Before I get to the point of this post, let me offer my condolences to the families of those who lost their lives in the shooting at the theater in Aurora, Colorado this morning. I also would like to offer up my prayers to all the victims of this tragedy. I define the victims to include those who were injured and, with the exception of the gunman, all those who were present and their families. I realize that by the title of this post, my meaning may be taken by some of the victims to trivialize, demean, or capitalize on their pain. For that, I apologize.
I know very little about what happened. The media admits to knowing not much more. However, one of the very first things I heard this morning following the simple accounting of the dead and wounded, was a call NOT to politicize this. I may be wrong, but "politicizing" a shooting always sounds to me as though it means, "don't call for stricter gun control laws." Those who say we shouldn't politicize this with that meaning are, by definition, politicizing it.
Since this is an election year, the next thing mentioned by the media was the response from the candidates, and speculation about what they would say about it at public events. Regardless of what the President and Governor say, and by now they have both spoken, as politicians, every word is political. This includes their expressions of sympathy and offers of comfort. That is not to question their sincerity, it is just fact.
The media is now shifting into "Why" mode. They are wondering what could have motivated this gunman and whether or not he acted alone. Personally, I don't care about the why right now. All I care about is the fact that, as of this writing, 12 lives were taken, 50 other people were wounded, and hundreds more were put in jeopardy. I have written often that I believe the primary purpose of government is to protect the unalienable rights of its citizens. I also believe that the Constitution was written with that express purpose in mind.
The National Rifle Association will no doubt express their regrets about the tragedy, but then stress that this is no reason for new restrictions on gun owners. They will likely vigorously defend their Second Amendment right to bear arms, and may even assert that more armed citizens could have prevented or at least mitigated this tragedy. Let me say two things about that. First, your Second Amendment right to own a gun should be trumped by my unalienable right not to need one. Second, President Reagan was surrounded by the best trained, best armed men in the world and he was still nearly killed by a gunman.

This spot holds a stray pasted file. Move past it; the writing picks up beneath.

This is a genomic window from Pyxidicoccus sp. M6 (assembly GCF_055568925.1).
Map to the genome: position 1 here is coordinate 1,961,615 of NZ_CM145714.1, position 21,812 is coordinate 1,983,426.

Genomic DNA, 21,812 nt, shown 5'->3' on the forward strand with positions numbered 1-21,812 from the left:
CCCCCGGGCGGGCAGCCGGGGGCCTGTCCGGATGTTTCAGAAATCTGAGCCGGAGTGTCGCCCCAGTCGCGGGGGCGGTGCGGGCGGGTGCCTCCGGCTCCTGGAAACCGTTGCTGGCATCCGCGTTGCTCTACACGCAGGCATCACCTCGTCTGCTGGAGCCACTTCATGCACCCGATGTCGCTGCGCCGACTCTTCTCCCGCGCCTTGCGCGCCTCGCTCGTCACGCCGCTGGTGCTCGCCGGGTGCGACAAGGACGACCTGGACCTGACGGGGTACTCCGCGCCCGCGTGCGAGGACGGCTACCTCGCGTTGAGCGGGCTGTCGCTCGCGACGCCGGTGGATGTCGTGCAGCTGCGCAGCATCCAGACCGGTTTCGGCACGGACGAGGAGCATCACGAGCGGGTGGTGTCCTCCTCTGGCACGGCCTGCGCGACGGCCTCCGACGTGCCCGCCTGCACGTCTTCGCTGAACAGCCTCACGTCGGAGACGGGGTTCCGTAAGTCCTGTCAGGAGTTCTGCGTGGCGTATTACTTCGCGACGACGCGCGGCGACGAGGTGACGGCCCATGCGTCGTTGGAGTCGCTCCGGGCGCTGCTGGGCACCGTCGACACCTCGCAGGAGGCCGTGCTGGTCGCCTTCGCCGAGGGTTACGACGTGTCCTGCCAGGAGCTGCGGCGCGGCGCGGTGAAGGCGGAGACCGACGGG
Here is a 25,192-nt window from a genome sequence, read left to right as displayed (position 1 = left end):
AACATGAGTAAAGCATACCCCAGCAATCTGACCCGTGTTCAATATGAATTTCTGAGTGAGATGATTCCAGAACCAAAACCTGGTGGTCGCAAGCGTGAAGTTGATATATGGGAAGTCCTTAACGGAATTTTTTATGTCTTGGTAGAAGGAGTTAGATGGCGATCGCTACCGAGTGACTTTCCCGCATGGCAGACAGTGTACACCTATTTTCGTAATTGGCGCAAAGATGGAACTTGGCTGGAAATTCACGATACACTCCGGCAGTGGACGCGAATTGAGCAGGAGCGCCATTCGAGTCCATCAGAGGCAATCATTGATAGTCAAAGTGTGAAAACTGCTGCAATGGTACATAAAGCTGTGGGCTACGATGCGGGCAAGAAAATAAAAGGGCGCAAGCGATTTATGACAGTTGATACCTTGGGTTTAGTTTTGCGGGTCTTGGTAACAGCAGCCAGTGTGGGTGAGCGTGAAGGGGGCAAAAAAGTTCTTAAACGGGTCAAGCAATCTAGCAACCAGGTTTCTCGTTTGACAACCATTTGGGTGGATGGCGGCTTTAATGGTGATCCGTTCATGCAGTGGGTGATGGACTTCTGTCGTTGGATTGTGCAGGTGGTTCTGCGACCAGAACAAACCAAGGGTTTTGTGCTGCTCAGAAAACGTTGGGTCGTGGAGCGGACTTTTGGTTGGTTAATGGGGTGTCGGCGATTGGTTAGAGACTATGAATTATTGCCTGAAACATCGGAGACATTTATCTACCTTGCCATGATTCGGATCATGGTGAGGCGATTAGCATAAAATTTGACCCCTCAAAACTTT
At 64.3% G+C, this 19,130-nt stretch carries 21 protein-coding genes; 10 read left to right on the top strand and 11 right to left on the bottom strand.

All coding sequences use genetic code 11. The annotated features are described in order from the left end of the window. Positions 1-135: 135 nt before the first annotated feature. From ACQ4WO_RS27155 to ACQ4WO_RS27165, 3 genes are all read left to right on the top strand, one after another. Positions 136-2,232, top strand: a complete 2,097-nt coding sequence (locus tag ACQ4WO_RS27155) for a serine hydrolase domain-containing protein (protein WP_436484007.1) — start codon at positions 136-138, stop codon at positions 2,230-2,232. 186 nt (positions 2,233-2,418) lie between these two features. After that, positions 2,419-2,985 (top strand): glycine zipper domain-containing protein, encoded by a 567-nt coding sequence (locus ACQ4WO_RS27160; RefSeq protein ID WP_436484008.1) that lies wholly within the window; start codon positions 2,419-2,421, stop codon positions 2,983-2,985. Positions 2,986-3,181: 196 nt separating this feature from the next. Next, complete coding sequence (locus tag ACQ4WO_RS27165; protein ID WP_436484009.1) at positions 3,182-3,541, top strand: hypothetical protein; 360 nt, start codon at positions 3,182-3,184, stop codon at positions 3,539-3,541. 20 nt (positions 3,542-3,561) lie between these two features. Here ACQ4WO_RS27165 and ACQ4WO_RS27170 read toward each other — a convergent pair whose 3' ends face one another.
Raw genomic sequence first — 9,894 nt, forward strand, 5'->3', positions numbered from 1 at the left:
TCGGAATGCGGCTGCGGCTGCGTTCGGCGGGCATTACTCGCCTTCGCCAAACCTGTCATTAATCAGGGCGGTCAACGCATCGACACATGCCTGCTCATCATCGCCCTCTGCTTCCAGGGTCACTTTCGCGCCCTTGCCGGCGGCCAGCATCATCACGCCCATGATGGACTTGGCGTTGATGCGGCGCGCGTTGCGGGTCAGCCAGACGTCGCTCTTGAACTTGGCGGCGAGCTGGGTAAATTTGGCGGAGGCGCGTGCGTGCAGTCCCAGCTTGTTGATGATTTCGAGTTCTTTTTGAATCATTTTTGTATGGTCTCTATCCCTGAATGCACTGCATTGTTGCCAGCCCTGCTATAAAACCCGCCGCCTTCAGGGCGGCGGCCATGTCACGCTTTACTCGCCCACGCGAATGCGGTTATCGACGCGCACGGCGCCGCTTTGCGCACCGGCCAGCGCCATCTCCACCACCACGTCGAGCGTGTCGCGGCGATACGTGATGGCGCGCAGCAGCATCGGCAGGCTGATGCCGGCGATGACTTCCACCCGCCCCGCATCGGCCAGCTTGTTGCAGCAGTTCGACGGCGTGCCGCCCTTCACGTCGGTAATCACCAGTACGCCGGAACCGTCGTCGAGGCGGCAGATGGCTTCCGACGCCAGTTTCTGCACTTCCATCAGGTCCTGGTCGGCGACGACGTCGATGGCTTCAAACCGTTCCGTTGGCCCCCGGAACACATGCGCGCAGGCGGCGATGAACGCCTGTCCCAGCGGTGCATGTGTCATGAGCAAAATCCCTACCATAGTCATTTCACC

Some may claim that I do not have an unalienable right not to need a gun. They may cite The Declaration of Independence mentioning "Life, Liberty and the Pursuit of Happiness" as my unalienable rights. What they are forgetting are the words that proceed them. To wit, "that among these are." This implies that there are many unalienable rights that Mr. Jefferson did not specifically enumerate.
So why politicize this tragedy? It seems to me that as Americans, we believe inherently in our liberty. That belief is so ingrained in us that we can become complacent, only acknowledging threats when they become personal. Who among us goes to the movies? Who might go to a shopping center where a local politician is making an appearance? Who gets on an airplane? Who goes to school?
There are many threats to our liberties that go unperceived. We are okay with Voter ID laws, warrant-less wiretaps, and indefinite detentions because they are not going to happen to us. However, welfare and healthcare are examples of the government making us dependent on them. To enforce this coming dependency they are going to seize our guns.
The number of people killed in America by guns every year is many times the number killed on 9/11. It can happen to me and it can happen to you. Carrying a gun is not the most effective method of prevention. Limiting access to guns does a much better job. Congress recently debated a bill that would have forced states to honor other states concealed-carry laws. New York Times columnist, Gail Collins wrote a piece responding to an elected official from the midwest who felt this law would make New York's Central Park safer. She pointed out that New York City actually had fewer gun deaths than this official's state.
The Gun Lobby wants more guns; guns in school, guns in church, guns in bars. They protested discrimination by wearing their guns to a Starbucks. Discrimination? Really? Is "No shirt, no shoes, no service" discrimination? If I walk into Starbucks naked, it can't kill anybody (well, maybe with laughter); someone walking in with a gun can.
Trayvon Martin would be alive today if George Zimmerman did not have a gun. The majority of those shot and killed by people claiming defense under Stand Your Ground laws were unarmed and deserve to be alive today. Our government is failing to protect these peoples right to life. What will it take to change this? Aurora, Tucson, Virginia Tech, Columbine. Politicize every single one. Let us honor the victims who survived and he memories of those who didn't every day, by trying to ensure they are the last.
It can happen to you, your husband or wife, your brother or sister, your children, your parents, or anybody you care about. Politicize Aurora until everyone gets that message. Keep politicizing it until everyone understands that while people kill people, people with guns find it a lot easier.
The next time this happens, and it will happen again, one of the first things we will hear is "Don't politicize it." That is why it will happen again. Might I suggest we exchange that sentiment for another one: "Never again!"